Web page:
If you’re in business to make money, you’re going to have to spend money and market. Unless, you consider your business to be more like a hobby and making money is not a priority.
Marketing (and doing it effectively) is something every business owner, big or small, needs and MUST do if they want their business to succeed.
Marketing your business and staying within the monthly budget you set for yourself can be a challenge especially if you’re new in business. Many new businesses owners start out advertising in their local papers (if any are still around in your area), church bulletins, or they’ll opt to create brochures and flyers to get the word out.
It’s common for career coaches and resume writers to advertise or market their services at job fairs, colleges, or libraries and some will present workshops on job searching or resume writing as a way to get in front of their target audience.
CAUTION: Sponsored links and PPCs are fast ways to reach the top of the list for keyword search results with major search engines, but it can be VERY costly if you’re not careful. I can attest to that!
There are so many ways to market your business. The key is to make sure you’re doing it effectively to get the most from your marketing dollars.
3 Cost-Effective Ways to Market Your Business
- If You Don’t Have a Website, Get One
Having a simple 1-page website is better than having nothing at all. If you have a brochure or flyer, use that content to get the ball rolling. If not, then start creating some kind to post and get it up there. Your objective right now is to get online.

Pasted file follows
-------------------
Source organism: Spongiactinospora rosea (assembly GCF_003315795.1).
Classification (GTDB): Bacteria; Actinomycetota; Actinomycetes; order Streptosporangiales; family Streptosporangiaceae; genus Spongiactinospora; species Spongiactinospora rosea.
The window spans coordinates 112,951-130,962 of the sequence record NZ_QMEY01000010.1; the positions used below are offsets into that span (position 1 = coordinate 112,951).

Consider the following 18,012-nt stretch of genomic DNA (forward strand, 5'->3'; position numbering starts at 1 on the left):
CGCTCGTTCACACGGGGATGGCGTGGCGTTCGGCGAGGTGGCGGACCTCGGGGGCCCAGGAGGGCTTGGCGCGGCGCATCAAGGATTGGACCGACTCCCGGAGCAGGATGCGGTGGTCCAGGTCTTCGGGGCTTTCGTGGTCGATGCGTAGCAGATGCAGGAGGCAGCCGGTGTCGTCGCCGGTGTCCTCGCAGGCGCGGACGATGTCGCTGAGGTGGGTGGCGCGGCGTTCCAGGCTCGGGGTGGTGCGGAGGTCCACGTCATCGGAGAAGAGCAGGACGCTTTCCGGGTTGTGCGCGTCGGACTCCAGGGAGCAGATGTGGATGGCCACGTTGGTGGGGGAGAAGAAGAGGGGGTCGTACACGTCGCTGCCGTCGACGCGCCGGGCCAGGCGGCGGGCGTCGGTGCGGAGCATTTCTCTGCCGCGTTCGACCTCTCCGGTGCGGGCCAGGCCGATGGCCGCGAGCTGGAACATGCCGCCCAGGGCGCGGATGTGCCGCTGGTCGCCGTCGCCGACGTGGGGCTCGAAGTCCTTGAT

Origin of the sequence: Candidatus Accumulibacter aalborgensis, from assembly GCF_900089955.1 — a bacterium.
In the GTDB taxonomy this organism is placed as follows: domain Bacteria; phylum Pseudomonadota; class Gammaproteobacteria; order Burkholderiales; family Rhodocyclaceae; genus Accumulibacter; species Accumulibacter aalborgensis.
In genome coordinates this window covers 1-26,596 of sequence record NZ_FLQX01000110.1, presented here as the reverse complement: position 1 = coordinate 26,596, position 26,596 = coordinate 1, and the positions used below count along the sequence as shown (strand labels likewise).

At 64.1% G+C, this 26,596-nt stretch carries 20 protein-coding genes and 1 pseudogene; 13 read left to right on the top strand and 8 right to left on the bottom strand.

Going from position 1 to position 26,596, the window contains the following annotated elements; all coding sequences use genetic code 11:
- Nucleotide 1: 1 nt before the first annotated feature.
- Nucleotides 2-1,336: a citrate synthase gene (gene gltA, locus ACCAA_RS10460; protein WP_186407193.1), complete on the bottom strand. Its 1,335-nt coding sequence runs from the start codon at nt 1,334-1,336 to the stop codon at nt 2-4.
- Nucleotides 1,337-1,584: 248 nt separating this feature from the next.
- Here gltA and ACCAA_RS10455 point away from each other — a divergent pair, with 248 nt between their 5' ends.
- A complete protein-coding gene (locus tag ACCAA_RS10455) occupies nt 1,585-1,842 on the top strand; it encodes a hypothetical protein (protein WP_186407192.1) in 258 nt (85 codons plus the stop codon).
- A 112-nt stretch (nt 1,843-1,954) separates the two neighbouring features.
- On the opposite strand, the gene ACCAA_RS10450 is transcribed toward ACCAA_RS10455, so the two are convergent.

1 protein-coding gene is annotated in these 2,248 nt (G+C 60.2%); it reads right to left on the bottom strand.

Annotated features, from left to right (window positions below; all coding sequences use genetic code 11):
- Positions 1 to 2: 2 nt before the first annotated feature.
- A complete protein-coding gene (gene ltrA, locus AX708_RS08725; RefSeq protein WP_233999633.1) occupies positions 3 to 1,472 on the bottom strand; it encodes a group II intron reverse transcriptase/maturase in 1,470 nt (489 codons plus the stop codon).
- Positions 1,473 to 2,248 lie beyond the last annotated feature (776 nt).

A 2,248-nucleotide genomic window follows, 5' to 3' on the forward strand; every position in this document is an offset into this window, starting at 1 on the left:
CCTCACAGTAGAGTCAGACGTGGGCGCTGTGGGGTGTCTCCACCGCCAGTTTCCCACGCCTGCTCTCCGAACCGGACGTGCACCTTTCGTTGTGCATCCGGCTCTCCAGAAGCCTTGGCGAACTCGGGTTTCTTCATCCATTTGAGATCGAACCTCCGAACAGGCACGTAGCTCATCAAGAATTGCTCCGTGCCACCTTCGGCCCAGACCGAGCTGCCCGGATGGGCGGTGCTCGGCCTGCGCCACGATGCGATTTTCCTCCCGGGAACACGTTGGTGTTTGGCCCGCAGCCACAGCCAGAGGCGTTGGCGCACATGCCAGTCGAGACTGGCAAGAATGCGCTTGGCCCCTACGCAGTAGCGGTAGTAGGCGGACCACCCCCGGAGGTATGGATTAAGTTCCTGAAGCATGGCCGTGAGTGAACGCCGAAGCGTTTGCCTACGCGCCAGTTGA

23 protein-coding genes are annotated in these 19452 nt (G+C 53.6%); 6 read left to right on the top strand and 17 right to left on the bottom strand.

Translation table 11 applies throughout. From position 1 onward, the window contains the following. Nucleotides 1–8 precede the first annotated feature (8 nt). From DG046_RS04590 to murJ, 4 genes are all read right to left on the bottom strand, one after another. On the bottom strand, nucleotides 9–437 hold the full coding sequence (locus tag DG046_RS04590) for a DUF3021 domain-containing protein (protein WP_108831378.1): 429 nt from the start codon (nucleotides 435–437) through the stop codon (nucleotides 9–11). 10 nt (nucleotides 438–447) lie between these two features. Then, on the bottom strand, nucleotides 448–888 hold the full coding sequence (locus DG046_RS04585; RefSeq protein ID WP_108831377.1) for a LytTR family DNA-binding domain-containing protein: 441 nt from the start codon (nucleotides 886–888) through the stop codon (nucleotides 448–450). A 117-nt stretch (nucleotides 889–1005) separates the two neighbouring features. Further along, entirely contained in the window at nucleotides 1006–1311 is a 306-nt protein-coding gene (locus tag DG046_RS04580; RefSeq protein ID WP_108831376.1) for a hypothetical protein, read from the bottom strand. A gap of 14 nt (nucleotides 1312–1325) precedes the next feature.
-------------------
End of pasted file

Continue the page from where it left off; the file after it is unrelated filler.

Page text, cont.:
- Write & Publish Articles
Posting articles is an excellent way for people to find out about you, your business, and more importantly what you know about what it takes to be successful when it comes to job searching. You’re missing out if publishing articles isn’t part of your marketing plan.
- Market Authentically & Don’t Come Across as a “Hard Sell”
No one likes to be sold to. Put yourself in the job seeker’s shoes. Focusing on you, how great you are, and pushing your products and services is a turn-off. Job seekers want (and need) to know they’re more than just “a sale” and your primary focus is on them; not you.
You can have all kinds of certifications, lots of awards, and attended a prestigious college. DON’T get me wrong! Yes, there are great accomplishments, but what job seekers want to know from the get-go is are you someone they can see themselves working with you because they feel you get where they’re coming from and you’d be a “good fit.”
To bottom line it, building rapport is what you want to do. Using marketing strategies that put the job seeker or your client first sends the message that you care have a genuine interest in helping them. Your Cost: $0.00